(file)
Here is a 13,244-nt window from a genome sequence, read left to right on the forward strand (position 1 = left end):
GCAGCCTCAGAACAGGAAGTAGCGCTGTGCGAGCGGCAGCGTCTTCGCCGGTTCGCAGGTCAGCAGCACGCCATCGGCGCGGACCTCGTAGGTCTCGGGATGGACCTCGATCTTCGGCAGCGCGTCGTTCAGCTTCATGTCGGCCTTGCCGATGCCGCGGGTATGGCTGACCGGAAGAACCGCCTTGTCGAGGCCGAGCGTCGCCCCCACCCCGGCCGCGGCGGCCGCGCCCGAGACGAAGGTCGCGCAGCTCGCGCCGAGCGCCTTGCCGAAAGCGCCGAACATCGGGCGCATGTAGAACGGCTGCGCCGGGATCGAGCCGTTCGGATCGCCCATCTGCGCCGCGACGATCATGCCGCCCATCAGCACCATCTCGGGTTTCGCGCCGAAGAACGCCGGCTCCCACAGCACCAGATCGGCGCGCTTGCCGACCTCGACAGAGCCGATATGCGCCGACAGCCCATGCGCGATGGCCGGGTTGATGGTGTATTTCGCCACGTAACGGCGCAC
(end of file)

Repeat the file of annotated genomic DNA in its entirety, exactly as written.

Here is a 13,244-nt window from a genome sequence, read left to right on the forward strand (position 1 = left end):
GCAGCCTCAGAACAGGAAGTAGCGCTGTGCGAGCGGCAGCGTCTTCGCCGGTTCGCAGGTCAGCAGCACGCCATCGGCGCGGACCTCGTAGGTCTCGGGATGGACCTCGATCTTCGGCAGCGCGTCGTTCAGCTTCATGTCGGCCTTGCCGATGCCGCGGGTATGGCTGACCGGAAGAACCGCCTTGTCGAGGCCGAGCGTCGCCCCCACCCCGGCCGCGGCGGCCGCGCCCGAGACGAAGGTCGCGCAGCTCGCGCCGAGCGCCTTGCCGAAAGCGCCGAACATCGGGCGCATGTAGAACGGCTGCGCCGGGATCGAGCCGTTCGGATCGCCCATCTGCGCCGCGACGATCATGCCGCCCATCAGCACCATCTCGGGTTTCGCGCCGAAGAACGCCGGCTCCCACAGCACCAGATCGGCGCGCTTGCCGACCTCGACAGAGCCGATATGCGCCGACAGCCCATGCGCGATGGCCGGGTTGATGGTGTATTTCGCCACGTAACGGCGCAC